In 2008 Swoon and I created this memorial to Silvia Elena, a 17–year old girl who was murdered in Juarez, Mexico, in 1995. We installed at Yerba Buena Center for the Arts in San Francisco as a part of “The Way That We Rhyme: Women, Art and Politics” and then at Honey Space in New York. The piece combines text, sound, excavation, shrine elements, and an intricate paper cut-out/block print created by Swoon.
Beyond functioning as a memorial we wanted to create a window into the tragic and ongoing issue of femicide. Defined as a pattern of murder targeting women, which authorities have often systematically ignored, femicide has haunted communities throughout the Americas. To date, over 500 women and girls have been confirmed killed in Juarez, and more than 1000 more have disappeared. Most of the victims are young, poor, and have been sexually assaulted prior to their deaths.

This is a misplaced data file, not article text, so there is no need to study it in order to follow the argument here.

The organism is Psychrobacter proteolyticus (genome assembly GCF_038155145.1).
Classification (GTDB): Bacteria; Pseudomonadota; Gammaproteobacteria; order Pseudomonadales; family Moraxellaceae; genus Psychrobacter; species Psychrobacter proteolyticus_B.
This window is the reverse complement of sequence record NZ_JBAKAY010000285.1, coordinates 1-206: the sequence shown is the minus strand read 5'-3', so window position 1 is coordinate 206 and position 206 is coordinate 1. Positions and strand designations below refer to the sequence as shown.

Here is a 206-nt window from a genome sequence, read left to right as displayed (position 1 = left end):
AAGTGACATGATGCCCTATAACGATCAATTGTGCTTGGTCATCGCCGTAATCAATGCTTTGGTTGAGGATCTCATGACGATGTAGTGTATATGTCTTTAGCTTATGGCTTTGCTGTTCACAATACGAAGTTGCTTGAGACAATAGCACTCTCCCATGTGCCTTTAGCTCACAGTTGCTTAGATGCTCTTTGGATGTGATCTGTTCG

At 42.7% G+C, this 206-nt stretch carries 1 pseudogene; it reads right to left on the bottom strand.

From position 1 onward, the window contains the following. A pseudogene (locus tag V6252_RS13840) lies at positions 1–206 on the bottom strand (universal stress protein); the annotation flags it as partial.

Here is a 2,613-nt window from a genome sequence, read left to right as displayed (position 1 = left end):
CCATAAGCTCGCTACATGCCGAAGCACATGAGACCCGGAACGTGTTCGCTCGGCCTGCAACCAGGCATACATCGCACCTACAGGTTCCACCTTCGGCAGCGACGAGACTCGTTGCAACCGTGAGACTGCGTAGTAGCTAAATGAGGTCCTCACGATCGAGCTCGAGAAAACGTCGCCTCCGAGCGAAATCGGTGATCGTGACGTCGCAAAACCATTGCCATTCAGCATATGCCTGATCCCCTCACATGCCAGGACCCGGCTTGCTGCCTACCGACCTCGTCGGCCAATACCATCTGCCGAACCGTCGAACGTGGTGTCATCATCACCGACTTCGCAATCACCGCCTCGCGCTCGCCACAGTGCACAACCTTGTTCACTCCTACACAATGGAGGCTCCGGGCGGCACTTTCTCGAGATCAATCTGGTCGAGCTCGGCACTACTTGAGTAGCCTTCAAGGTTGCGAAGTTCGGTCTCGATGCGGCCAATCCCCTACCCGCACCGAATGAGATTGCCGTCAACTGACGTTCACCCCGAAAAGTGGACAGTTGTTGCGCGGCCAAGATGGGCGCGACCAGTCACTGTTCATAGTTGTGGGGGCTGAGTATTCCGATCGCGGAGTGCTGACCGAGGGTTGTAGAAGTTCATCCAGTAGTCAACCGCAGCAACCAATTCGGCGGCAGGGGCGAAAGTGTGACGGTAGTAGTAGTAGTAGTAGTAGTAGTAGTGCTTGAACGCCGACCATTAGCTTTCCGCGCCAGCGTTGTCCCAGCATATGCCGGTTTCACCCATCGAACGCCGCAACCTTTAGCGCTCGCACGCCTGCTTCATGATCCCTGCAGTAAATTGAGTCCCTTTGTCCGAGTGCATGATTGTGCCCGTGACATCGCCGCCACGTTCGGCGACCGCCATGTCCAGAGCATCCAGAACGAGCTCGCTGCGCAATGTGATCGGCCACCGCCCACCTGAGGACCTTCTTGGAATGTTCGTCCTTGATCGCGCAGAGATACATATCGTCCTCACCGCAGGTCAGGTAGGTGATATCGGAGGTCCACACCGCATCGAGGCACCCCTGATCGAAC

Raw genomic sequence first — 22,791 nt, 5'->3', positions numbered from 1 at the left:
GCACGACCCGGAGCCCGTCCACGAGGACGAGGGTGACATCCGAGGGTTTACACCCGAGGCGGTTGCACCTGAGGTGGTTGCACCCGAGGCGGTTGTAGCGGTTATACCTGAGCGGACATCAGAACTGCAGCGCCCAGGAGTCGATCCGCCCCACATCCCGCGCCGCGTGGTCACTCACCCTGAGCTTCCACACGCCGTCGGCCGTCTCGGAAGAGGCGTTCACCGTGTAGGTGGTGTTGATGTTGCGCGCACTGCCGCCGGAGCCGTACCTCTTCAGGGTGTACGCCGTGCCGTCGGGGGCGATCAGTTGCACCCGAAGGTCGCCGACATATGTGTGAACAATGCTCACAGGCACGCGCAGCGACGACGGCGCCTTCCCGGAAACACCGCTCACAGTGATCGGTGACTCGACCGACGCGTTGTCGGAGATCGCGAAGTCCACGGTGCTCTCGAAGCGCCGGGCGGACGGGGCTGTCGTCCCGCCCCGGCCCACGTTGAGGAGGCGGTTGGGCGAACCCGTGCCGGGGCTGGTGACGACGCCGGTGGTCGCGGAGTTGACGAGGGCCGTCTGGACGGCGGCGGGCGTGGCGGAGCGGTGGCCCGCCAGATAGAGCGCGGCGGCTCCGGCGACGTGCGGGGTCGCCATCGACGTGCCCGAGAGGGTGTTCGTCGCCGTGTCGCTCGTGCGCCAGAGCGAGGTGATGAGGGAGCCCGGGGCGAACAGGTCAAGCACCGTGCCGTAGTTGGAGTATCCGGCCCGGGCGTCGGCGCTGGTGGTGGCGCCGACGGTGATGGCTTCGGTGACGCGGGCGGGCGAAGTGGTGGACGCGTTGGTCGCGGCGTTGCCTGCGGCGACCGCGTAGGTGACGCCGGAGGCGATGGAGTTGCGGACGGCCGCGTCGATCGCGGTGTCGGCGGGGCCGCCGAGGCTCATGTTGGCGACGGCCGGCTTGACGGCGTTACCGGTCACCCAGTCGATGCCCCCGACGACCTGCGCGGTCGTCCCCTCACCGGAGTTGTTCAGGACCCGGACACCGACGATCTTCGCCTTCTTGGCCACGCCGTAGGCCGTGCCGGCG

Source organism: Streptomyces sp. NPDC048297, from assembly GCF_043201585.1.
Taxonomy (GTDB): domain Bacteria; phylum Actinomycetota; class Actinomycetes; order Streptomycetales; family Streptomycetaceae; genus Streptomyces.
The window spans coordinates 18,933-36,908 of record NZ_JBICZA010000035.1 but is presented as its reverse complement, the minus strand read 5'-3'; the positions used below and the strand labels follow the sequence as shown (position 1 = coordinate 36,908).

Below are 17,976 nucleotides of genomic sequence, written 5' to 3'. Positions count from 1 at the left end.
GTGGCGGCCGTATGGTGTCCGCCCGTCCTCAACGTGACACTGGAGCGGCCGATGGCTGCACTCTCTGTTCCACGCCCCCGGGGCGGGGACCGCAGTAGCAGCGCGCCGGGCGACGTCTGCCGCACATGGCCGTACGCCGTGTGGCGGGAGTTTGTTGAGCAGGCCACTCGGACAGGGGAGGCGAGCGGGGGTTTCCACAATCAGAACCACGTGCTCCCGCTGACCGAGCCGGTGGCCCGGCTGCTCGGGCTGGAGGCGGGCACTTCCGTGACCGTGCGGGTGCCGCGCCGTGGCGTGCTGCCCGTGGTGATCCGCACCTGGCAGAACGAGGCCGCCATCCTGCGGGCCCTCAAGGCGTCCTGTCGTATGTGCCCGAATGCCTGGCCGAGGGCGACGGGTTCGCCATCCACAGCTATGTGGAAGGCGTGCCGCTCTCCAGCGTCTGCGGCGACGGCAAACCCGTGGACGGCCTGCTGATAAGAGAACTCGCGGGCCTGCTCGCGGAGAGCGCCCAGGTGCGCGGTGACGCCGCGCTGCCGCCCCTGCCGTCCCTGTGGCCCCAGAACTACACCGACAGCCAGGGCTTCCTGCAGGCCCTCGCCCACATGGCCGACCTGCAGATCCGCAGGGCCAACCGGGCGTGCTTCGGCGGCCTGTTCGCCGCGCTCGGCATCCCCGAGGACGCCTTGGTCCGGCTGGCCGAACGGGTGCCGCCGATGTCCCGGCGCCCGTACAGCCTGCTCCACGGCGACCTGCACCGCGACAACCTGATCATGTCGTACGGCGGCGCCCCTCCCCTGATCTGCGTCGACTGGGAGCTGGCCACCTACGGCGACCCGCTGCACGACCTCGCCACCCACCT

Swoon and I traveled together to Juarez in 2008 where we met Ramona Morales Huerta, whose daughter was one of those killed. We went with Ramona to visit her daughter Silvia's grave. We recorded interviews with Ramona, captured the sounds of the streets of Juarez and the desert where bodies have been found, and pored over pictures of Ramona's lost daughter. From this experience, came this installation.
The audio installation is designed to replicate the sense of uncertainty I felt as we tried to make sense of what was happening in Juarez. Ramona’s words were purposefully left un-translated and at Yerba Buena I forced people to engage with the sound through a tangle of headphones. We later re-installed the piece at Honey Space in New York, where the sound drifted and sometimes erupted disconcertingly from speakers hidden under rocks and rubble. I’ve created a slideshow of images from the two installations with a 2-minute clip of the 8-minute loop used in the installation. Photographs courtesy of Tod Seelie, Caledona Curry, Monica Caniloa and Ira Schrank.
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